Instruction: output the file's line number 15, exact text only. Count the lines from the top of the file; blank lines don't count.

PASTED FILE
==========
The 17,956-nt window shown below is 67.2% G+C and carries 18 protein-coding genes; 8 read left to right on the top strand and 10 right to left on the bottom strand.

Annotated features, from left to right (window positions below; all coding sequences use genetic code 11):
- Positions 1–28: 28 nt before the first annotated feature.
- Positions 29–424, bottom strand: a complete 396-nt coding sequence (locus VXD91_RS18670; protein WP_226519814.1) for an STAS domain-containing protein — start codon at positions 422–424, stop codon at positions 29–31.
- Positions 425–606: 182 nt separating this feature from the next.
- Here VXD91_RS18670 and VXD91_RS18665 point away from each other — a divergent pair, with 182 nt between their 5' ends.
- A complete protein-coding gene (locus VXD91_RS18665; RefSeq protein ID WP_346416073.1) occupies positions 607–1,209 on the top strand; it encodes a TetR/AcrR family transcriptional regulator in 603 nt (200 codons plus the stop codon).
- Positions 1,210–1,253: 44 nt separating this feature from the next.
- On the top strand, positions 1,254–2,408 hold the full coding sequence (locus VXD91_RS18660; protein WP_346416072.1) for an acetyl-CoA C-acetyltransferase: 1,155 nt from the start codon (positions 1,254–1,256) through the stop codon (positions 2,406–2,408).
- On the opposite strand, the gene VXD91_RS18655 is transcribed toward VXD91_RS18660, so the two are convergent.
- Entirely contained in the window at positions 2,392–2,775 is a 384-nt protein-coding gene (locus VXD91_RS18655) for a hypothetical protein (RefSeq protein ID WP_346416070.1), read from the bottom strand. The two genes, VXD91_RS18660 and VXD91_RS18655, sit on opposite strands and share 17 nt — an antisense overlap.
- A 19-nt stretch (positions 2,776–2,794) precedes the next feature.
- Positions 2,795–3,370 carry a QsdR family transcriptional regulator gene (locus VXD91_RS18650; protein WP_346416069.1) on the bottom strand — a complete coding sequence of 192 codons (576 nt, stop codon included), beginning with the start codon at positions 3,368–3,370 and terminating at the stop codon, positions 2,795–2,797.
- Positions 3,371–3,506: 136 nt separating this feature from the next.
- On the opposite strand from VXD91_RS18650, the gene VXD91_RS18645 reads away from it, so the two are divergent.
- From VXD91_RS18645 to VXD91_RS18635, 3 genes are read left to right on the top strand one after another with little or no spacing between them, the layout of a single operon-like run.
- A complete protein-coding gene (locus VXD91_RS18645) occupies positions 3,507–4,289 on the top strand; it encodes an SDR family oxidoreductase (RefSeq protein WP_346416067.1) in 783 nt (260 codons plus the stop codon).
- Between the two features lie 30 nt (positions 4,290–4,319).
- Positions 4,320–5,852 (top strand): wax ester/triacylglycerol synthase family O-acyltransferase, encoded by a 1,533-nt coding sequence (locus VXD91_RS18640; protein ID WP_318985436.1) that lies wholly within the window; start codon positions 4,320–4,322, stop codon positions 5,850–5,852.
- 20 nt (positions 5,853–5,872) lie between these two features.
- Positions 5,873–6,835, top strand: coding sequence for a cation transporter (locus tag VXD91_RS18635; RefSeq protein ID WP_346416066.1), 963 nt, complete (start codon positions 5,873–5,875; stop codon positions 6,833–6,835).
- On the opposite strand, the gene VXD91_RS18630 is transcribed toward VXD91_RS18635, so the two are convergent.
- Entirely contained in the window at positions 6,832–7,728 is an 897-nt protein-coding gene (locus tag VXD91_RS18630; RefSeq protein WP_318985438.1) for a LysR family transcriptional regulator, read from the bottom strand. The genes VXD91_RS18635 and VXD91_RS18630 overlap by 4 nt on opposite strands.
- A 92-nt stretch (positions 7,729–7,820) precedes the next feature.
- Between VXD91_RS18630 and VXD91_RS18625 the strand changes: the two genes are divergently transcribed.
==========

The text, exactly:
- On the opposite strand from VXD91_RS18650, the gene VXD91_RS18645 reads away from it, so the two are divergent.